Monday, 16 May 2011

Go Tell It on the Mountain by James Baldwin


"People pay for what they do, and still more for what they have allowed themselves to become. And they pay for it very simply; by the lives they lead."

First things first: Baldwin can write his ass off. He just has a way with words that are imperceptibly profound and flow beautifully. This is a deeply religious novel and while I tend to me ambivalent towards such subject matter, I found myself challenged and also captivated by the influence Christianity has on the lives of these characters and the complex way religion drives the story about the Grimes family as each member struggles with their faith in seeking salvation. An engrossing coming-of-age story as well as an expansive African American family saga with shifting narrative perspectives that alternates between different places in time -- from the deep south during slavery all the way to 1930's Harlem, where most of the novel takes place. Although the heated racial tensions between blacks and whites is present in the novel, Baldwin is rather subtle in his approach; refraining from taking sides and placing the blame solely on the white man. He just simply paints an accurately objective picture of the social and political struggles of race, class, sexuality and violence throughout a particular time in American history. The novel is split into three sections and each has its own merits and by the end, I was deeply moved. As a cynical non-believer, Baldwin made me question my faith (or lack thereof) so there is definitely something to be said about the spiritual power of this novel.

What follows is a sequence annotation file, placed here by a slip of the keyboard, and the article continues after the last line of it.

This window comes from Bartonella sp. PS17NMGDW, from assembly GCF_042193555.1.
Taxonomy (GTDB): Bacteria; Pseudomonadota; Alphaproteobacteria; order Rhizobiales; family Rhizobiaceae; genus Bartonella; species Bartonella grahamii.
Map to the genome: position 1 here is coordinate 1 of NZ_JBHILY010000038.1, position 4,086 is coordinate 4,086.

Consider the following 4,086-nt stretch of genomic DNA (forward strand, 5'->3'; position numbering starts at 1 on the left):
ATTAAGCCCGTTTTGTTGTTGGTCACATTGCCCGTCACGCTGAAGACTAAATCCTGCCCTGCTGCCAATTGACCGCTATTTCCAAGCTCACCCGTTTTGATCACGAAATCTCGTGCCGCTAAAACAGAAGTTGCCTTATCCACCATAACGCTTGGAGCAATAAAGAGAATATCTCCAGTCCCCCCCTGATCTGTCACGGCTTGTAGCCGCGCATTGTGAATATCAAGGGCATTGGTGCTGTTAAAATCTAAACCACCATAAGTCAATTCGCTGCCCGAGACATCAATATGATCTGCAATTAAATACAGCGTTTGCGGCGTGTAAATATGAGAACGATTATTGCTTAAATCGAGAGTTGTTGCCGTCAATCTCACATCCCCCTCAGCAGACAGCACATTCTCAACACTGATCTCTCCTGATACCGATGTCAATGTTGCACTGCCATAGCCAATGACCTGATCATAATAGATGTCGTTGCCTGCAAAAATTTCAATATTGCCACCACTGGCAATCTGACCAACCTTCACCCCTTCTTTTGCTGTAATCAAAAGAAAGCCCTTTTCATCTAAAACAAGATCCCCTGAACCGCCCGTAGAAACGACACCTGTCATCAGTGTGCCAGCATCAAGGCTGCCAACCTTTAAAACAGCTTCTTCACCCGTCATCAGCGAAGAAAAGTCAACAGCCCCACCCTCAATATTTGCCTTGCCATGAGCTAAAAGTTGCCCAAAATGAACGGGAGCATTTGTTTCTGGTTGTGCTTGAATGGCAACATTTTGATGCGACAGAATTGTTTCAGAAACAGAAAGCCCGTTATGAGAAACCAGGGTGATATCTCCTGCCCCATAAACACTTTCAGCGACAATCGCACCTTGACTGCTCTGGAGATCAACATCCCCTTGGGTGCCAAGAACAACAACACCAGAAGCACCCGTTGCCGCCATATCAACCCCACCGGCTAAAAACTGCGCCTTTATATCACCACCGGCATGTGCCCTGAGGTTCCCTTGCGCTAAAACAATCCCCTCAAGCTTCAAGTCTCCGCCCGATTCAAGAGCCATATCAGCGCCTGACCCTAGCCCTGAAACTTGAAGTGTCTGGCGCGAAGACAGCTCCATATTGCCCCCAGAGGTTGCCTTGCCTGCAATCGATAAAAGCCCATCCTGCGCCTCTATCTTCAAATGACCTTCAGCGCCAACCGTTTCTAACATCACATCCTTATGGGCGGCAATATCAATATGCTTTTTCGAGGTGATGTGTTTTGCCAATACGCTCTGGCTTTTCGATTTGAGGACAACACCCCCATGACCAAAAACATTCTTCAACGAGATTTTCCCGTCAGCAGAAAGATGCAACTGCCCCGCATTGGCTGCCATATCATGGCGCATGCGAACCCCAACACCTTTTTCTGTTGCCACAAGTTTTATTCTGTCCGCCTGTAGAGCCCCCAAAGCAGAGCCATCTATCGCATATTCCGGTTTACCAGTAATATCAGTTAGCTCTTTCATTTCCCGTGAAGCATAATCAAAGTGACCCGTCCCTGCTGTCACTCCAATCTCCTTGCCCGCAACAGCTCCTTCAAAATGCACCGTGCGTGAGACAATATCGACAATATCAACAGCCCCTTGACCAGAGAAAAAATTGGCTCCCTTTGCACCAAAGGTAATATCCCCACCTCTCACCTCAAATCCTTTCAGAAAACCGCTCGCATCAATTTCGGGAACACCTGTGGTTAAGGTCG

Read from May 07 to 10, 2011 

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